The Wombats: A Guide To Love, Loss & Desperation

'What a very… serious musical age we live in today...'

What a very… serious musical age we live in today. Back in the day, The Beatles used to get away with structuring choruses no more complicated than repeating the word “yeah” over and over, or extolling the virtues of grasping a girl’s hand over three glorious pop-filled minutes. They were rewarded with worldwide adulation and the unchallenged consensus that they were amazing – not simply four men who could write a sweet tune about quite fancying someone.

Fast-forward to your average indie club circa 2007 and our staple booty-wigglers seem rather more po-faced than the beloved perma-grinning Scousers originally intended pop music to be. Razorlight, Hard-Fi, The Killers – these are the chief churners of our dancefloor hits and, Jesus, where’s the fun? You’ve drunkenly shuffled to ‘Cash Machine’ but can you honestly spray Stella joyously as Richard Archer spews his ditch-water social commentary about the struggles of living on the Staines breadline? Can you manically groove to ‘America’ while Borrell’s godlier-than-thou global observations retch from his gob? Do you really think Brandon Flowers – a man who sports the kind of moustache only usually spied in the pages of The Chap magazine without a whisker of irony – celebrated recording ‘Mr Brightside’ by chugging back a can of beer, loosening his contraceptive neck tie and moonwalking to the bar for a refill?

If you think this intro is some kind of laboured drum-roll to justify the fact that The Wombats make lobotomy rock about as serious and considered as Jade Goody’s post-Celebrity Big Brother trip to India, you’re wrong. The fact that their frenetic, thumping indie package appears to be gurningly stupid and painted with the kind of lyrics normally found on the inside covers of GCSE notebooks is both a blessing and a curse for the Liverpool-based trio.

First off, it totally ruins what is potentially their best song, ‘Kill The Director’. Full of exhilarating punk-funk derived from Dan ‘The Rat’ Haggis’ octopus-limbed drumming, a chest-burst chorus and plenty of singalong “whoo-oo, whoo-oo”s, the song should be an absolute treat. However, its chorus – “If this is a rom-com, kill the director” with “This is no! Bridget Jones!” repeated to infinity – ensures feet are kept from dancing by the fact that toes are too curled from the cringeworthy lyrics to allow any kind of movement.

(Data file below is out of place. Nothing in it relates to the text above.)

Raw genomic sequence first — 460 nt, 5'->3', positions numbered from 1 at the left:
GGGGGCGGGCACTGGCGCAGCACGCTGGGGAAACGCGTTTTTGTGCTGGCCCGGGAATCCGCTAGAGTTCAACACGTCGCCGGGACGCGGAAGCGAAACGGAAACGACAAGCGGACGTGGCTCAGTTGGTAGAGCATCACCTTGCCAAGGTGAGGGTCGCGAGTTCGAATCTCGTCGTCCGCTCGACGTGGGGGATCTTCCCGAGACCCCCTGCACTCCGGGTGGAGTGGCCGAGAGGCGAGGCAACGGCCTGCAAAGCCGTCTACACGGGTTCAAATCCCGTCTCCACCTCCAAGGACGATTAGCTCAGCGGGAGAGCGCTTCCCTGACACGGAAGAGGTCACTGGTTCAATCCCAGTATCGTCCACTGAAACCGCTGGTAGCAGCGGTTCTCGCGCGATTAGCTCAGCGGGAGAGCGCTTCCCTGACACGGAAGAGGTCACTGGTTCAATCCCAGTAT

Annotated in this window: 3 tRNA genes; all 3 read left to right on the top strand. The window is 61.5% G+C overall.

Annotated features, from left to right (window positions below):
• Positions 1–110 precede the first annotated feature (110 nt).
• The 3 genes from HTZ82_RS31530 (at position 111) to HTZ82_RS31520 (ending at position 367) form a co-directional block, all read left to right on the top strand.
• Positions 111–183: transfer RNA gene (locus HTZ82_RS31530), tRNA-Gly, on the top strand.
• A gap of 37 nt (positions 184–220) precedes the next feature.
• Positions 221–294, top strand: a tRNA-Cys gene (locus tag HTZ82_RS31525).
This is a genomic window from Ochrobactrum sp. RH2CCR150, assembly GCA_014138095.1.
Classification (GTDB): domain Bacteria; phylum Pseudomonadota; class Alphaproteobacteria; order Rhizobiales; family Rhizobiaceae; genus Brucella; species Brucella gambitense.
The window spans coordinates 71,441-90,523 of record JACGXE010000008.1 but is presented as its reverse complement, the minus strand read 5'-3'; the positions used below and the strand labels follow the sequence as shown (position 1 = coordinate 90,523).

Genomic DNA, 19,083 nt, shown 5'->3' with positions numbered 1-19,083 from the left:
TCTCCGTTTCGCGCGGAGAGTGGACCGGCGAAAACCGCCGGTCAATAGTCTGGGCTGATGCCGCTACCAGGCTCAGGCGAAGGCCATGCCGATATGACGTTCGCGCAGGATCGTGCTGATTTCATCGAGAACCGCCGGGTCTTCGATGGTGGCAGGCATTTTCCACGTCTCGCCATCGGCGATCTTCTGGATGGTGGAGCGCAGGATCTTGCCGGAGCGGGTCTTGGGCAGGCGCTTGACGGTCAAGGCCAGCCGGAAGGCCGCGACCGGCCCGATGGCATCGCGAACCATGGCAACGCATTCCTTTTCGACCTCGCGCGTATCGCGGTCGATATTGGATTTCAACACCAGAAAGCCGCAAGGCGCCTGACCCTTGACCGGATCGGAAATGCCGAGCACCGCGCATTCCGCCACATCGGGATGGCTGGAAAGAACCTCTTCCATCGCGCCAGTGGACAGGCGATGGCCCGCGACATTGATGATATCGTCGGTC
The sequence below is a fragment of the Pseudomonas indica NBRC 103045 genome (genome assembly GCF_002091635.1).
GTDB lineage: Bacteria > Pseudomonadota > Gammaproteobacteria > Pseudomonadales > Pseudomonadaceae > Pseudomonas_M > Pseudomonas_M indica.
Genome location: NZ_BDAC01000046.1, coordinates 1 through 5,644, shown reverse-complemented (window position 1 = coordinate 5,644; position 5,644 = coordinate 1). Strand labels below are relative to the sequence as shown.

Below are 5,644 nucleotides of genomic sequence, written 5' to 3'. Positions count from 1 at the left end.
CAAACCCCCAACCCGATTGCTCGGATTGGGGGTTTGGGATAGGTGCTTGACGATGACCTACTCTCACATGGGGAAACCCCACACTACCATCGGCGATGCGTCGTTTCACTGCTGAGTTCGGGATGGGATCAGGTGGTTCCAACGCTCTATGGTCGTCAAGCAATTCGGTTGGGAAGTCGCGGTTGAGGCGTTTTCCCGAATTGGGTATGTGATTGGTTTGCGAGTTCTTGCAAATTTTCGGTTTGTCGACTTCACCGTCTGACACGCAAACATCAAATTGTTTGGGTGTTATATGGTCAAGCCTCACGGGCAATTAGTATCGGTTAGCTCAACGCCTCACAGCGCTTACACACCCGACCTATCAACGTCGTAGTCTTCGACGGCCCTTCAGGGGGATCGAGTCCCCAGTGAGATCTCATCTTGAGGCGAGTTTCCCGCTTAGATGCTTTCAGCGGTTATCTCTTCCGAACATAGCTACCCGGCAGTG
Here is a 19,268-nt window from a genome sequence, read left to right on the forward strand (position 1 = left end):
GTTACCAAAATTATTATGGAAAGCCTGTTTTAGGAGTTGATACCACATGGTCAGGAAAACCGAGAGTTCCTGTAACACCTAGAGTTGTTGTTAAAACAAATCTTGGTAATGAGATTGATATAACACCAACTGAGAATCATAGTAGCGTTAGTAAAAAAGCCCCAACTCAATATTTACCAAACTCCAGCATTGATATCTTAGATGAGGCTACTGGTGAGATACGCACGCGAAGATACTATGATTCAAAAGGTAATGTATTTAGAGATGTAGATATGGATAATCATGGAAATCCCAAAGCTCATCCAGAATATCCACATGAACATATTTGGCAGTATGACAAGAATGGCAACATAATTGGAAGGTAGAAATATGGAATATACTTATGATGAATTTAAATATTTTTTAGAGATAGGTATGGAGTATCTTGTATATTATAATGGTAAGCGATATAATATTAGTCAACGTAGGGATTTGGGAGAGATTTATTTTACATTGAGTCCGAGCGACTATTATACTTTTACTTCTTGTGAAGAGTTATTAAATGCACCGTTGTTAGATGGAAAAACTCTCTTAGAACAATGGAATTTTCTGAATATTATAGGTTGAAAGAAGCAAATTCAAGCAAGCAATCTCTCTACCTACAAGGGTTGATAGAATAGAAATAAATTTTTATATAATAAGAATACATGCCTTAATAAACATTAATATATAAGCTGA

‘Moving To New York’, however, is where they get the balance exactly right. It’s a big, dumb, unashamed dancefloor snarer with brush-past-your-ears lyrics about, you guessed it, moving to New York. Unscrew your forehead, check your brain at the cloakroom and there’s serious fun to be had with this one, as many of you can testify first-hand, having witnessed its excellence on their recent tour with The Enemy and Lethal Bizzle.

However, we’re in danger of painting The Wombats as vacuum-headed, if brilliantly fun, lunk-rockers, with nothing more to offer. And, while you won’t catch them posting cryptic codes on their website for fans to decipher just yet, this is a bit unfair. While ‘Kill The Director’ might come across as moronically wasteful, elsewhere there’s a knowing wink to the naffness of it all. In abstraction, ‘Let’s Dance To Joy Division’ seems to be born of shrug-it-off quirkiness. But the order to “celebrate the irony” of writing a song about the morbid pulse-punk forefathers that’s as uplifting as a lunchbox full of Prozac shows enough in-on-the-joke awareness to allow you to enjoy it for what it is: a cracking bluster of a rock song neither weighted by Borrell’s worthiness or Peñate-like mundanity. Elsewhere, the platformed “whoo-oohs” wrapping ‘Lost In The Post’, as well as ‘Kill The Director’ and ‘Party In A Forest (Where’s Laura?)’, threaten to develop into a trademark Wombat sound as distinctive and crowd-pleasing as the Kaiser Chiefs’ “Whoooooooaaaaaah!” A good thing? Damn right!

It’s not all frantic “whoo”-rock mind. Opener ‘Tales Of Girls, Boys And Marsupials’ proves that the band possess ambition beyond the desire to soundtrack your beer-swilling. A screwy a cappella Housemartins-esque hand-clapper, it shows that a) the band really can’t sing and b) they really don’t care. It’s as cuddly as their stuffed Wombat mascot Cherub and great, great fun.

So, there’s more to The Wombats than just knuckle-headed indie-by-numbers. By total accident they seem to have stumbled upon the perfect formula for the indie-rock disco anthem, and for this they should be lauded. We suggest you enjoy The Wombats – because they are sure as hell going to be around for a while yet.

7 / 10

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